Do you know how "long-life USB memory sticks, superfast racing-yacht keels, ultra-high bandwidth optical fibres, improved cochlear implants and a cancer-biopsy analyser that matches a human pathologist's tumour-spotting skills" were all invented? The answer is: by a machine. Or rather, to be more precise, by a program called "an evolutionary algorithm", as reported in the Economist's latest Technology Quarterly. The idea is Darwinian: you program a computer to try as many variations on a theme until it spots the most useful and inventive one and "selects" it.
The funniest part of the article comes at the end:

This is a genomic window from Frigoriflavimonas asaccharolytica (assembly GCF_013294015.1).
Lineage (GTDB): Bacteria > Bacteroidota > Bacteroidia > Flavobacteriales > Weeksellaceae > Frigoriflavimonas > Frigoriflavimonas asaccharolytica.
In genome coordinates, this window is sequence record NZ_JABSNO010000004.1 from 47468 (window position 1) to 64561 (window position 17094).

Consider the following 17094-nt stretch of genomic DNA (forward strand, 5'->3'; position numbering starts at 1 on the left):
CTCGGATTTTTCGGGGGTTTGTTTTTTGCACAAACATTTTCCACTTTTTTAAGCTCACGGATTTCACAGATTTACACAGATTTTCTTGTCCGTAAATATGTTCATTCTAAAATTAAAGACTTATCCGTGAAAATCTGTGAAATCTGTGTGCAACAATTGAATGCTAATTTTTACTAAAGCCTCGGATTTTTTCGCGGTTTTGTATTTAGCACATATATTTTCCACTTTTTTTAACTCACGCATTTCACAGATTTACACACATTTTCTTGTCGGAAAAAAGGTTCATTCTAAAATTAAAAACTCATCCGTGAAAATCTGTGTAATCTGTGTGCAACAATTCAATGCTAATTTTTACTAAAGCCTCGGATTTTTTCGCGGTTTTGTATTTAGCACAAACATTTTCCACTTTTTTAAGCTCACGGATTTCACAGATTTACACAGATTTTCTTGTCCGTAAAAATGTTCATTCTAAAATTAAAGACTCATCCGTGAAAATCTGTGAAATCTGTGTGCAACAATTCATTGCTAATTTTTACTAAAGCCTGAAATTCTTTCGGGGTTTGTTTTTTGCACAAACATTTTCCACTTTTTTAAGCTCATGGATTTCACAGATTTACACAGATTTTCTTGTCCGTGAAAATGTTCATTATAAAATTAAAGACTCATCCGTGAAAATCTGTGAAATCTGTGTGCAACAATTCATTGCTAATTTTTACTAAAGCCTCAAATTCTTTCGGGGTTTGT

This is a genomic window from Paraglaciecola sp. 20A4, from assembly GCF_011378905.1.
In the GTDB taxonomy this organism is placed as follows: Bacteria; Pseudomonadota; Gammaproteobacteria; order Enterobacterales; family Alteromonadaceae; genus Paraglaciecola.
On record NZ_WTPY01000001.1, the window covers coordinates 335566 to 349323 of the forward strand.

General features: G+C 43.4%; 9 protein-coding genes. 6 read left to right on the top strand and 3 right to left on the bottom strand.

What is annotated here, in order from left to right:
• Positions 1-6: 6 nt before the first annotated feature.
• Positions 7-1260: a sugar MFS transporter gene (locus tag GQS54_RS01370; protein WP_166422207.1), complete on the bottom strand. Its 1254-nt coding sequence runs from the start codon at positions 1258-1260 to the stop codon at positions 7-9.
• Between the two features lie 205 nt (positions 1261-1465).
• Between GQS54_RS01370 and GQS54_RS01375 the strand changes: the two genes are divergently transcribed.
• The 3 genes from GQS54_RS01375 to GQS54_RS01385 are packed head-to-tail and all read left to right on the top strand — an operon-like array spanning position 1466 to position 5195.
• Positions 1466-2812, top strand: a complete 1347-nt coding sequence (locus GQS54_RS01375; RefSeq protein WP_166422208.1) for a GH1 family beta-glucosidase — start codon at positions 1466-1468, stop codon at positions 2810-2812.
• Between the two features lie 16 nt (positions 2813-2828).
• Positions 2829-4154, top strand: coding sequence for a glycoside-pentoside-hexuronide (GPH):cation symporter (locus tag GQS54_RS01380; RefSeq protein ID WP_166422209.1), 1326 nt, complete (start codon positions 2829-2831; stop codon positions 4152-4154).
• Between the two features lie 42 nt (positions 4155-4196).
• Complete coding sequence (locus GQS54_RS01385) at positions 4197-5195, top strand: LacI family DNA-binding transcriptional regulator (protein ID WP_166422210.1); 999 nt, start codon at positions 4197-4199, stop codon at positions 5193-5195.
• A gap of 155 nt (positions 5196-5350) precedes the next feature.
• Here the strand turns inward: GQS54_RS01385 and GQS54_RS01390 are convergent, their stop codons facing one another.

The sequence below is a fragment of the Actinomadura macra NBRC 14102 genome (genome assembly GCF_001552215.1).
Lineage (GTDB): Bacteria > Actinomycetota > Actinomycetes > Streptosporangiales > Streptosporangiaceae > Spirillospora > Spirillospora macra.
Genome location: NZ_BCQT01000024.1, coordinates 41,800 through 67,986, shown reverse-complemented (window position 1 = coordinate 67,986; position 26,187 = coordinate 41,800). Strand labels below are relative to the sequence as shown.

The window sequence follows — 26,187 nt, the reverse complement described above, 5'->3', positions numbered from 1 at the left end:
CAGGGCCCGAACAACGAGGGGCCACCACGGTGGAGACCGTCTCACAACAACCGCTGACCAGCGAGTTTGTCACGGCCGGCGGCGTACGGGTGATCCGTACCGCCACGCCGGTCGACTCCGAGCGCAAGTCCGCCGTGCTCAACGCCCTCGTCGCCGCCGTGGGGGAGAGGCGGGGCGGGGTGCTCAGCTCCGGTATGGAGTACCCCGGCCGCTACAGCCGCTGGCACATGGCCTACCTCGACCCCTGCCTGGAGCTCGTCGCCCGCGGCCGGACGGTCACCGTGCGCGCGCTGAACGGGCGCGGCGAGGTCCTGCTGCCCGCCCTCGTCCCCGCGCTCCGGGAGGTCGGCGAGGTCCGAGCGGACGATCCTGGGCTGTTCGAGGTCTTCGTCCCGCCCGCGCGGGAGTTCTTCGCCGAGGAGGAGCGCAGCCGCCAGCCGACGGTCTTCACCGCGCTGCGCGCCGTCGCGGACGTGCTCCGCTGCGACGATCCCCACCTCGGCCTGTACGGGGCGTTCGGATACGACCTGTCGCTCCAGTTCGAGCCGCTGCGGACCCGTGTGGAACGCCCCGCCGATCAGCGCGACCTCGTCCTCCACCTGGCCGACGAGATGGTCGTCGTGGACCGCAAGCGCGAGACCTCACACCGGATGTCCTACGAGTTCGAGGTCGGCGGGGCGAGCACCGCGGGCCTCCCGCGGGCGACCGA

"[Dr Koza's] team at Stanford developed a Wi-Fi antenna for a client who did not want to pay a patent-licence fee to Cisco Systems. The team fed the algorithm as much data as they could from the Cisco patent and told the software to design around it. It succeeded in doing so. The result is a design that does not infringe Cisco's patent—and is more efficient to boot. A century and a half after Darwin suggested natural selection as the mechanism of evolution, engineers have proved him right once again."
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